Reflecting on Georgetown’s role in Urban Agriculture
By: Shelby Gresch, COL ‘22 & Post-Baccalaureate Fellow with the Earth Commons
Georgetown is now home to the “Hoya Harvest Garden,” a mini urban farm at the heart of campus. Rows of spinach, squash, and sunflowers are replacing the ornamental roses and groundcover on the fourth-floor patio between the Regents and Hariri buildings. Where once there was a limited community of flies and beetles supported by decorative plants, the patio will soon hum with life supported by a diversity of flowers, herbs, and native plants intentionally chosen to foster insect communities and healthy soil. Georgetown students, faculty, and staff will still be able to sit and eat lunch in the space– and now also engage with the deep roots of their food.
Spearheaded by the Earth Commons and in collaboration with multiple departments and individuals across campus, Hoya Harvest has been in the works for the past year and a half. It is set to launch as a two-year pilot this spring. After traveling around the DMV to learn from other universities, organizations, and individuals in the urban agriculture scene in the D.C. region, I began to conceptualize how Georgetown can fit into that network. Transforming existing planter beds on campus, the garden aims to highlight the environmental and social aspects of growing food in our warming world while also providing opportunities for hands-on learning and generating food for our community.
Food production is one of the major drivers of climate change and habitat destruction worldwide. However, food consumption is one of the most essential and communal human experiences. Hoya Harvest recognizes this and explores how we can grow clean, healthy, and sustainable food in the 21st century. In doing so, Georgetown joins the rich tradition of urban agriculture in the District.
Before joining the Hoya Harvest project as a post-baccalaureate fellow, I served as a research assistant with Dr. Yuki Kato whose work centers around food justice and gentrification. We sat down with dozens of DC farmers to learn more about their experience in urban agriculture. For instance, we found that one of the biggest challenges many growers and prospective growers face is access to farming land. I began planning for Hoya Harvest with these valuable perspectives in mind.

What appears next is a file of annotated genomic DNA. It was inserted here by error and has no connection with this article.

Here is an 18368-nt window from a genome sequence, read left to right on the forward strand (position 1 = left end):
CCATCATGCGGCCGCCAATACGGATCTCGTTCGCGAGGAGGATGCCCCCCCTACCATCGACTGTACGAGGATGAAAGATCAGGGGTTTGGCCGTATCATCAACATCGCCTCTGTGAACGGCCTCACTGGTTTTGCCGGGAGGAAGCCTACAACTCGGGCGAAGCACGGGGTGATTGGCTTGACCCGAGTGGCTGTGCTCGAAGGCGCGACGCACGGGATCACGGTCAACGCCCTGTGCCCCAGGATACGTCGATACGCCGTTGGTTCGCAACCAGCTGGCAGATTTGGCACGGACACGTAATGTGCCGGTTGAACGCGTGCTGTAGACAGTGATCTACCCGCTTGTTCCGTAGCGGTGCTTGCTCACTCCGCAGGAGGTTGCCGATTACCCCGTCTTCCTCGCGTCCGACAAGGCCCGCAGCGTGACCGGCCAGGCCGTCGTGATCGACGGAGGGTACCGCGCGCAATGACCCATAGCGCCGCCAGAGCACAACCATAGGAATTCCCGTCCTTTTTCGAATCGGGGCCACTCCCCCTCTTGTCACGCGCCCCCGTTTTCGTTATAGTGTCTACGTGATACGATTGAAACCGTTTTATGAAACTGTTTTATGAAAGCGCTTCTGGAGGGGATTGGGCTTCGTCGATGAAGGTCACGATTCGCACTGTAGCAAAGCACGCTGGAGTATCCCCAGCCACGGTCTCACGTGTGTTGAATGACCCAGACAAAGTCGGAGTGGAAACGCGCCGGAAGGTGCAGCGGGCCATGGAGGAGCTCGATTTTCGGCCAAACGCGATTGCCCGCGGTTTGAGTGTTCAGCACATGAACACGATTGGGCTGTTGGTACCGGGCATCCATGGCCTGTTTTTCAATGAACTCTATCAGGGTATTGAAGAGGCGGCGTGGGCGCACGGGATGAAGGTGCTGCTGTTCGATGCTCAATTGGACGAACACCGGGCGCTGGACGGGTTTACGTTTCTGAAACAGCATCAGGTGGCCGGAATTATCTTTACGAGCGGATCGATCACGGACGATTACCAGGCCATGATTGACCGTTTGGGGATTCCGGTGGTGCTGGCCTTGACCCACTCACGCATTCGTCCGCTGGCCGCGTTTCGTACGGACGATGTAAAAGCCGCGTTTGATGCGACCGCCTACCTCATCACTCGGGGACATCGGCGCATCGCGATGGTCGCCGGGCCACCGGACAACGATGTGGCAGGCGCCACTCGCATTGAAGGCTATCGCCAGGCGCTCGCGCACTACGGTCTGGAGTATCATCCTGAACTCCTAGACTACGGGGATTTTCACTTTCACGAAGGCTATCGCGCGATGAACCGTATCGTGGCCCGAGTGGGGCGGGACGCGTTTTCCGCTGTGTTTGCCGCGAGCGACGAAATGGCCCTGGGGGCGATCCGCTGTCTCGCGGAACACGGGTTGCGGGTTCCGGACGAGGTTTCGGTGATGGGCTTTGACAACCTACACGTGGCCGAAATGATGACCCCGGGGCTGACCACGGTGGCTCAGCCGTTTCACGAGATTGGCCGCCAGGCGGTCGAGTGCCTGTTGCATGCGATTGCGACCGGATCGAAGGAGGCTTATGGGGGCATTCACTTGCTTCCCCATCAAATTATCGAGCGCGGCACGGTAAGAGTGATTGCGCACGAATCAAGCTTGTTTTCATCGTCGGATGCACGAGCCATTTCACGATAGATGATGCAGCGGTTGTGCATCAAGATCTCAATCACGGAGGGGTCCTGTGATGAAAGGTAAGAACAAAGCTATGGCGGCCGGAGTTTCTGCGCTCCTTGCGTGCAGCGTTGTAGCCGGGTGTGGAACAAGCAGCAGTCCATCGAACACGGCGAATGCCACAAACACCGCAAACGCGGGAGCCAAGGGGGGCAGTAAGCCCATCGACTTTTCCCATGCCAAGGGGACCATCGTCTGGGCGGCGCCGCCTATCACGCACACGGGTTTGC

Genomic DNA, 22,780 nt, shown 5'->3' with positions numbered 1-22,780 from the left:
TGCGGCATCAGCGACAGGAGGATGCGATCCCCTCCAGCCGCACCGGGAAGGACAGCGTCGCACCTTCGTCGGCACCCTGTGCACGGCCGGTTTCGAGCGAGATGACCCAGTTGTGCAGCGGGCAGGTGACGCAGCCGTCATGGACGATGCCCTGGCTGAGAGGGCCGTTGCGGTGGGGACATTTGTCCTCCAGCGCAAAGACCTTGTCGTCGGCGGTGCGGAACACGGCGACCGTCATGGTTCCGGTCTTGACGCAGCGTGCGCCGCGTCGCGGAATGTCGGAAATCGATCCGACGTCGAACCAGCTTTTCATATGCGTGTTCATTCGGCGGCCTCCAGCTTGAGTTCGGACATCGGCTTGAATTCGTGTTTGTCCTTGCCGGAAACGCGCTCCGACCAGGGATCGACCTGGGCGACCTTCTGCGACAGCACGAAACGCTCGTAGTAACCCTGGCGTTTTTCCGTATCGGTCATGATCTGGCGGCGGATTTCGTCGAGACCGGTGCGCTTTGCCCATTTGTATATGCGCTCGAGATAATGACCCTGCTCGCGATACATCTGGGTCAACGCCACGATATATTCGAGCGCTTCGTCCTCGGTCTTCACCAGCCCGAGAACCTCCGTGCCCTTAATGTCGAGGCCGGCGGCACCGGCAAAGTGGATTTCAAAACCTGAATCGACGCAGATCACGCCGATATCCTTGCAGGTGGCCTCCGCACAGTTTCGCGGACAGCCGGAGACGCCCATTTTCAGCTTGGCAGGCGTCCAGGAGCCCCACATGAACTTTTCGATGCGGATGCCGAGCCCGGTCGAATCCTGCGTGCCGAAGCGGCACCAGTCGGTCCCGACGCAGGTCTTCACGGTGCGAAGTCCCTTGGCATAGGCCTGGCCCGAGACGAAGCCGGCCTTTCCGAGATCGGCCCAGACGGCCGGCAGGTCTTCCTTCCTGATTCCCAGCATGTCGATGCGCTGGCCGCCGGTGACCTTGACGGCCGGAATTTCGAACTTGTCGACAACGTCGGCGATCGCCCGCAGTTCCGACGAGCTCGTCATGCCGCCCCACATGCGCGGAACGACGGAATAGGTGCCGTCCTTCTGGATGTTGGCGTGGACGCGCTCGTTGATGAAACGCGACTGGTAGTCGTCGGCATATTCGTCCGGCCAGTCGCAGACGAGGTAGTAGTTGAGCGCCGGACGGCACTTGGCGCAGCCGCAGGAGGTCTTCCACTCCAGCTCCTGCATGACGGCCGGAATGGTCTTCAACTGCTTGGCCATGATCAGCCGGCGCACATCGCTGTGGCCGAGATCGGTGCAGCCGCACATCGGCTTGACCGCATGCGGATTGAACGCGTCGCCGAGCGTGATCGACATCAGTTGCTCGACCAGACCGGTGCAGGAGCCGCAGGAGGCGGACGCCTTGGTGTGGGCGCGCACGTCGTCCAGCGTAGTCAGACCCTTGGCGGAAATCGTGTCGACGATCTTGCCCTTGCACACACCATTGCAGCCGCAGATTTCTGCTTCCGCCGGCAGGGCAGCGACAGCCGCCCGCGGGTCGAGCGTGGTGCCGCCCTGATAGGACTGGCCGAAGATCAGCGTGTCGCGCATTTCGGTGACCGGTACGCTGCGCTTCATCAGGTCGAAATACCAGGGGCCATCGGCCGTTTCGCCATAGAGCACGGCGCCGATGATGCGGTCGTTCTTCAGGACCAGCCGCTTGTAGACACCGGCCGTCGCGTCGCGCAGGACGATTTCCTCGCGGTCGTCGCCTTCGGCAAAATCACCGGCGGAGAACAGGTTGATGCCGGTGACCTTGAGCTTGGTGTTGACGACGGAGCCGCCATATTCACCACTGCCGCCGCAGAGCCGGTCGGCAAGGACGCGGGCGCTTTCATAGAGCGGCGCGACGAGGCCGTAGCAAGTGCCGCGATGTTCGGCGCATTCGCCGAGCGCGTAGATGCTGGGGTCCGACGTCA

Talking with people about urban agriculture also raised interesting questions about what role universities play in that space. For example, how does a university farm fit into this broader urban agriculture context when we are sheltered from many of the primary hurdles, like land access? Can we as a university act in solidarity with other urban farmers, or is our campus farm something entirely different?
To begin, “urban agriculture” is not always the most useful term because it can refer to a wide range of practices. Everything from pea-patch community gardens to half-acre rooftop farms to commercial aquaponics systems can be considered “urban ag,” and we have examples of all three in D.C. There are “big” farms (by urban standards), small farms, rooftop farms, indoor farms, and vertical farms. On these farms, I’ve had the pleasure of sampling kiwi berries, fish peppers, and szechuan buttons. Some farms have market stands, some sell to farmers’ markets, others distribute through produce-share programs, and, still, others donate everything they grow to charitable organizations throughout the city. Many of these farms are explicit justice-driven nonprofits, but an equal number are more traditional for-profit businesses.
This diversity often leads to general confusion about the nature of urban agriculture. Without a clear understanding of its practices, the value of urban agriculture can sometimes appear muddled. Opponents argue that it’s not worth the time and money, claiming the space used to grow a handful of veggies would be better diverted to affordable housing or that the total yield is laughable compared to large market farms located outside of the city.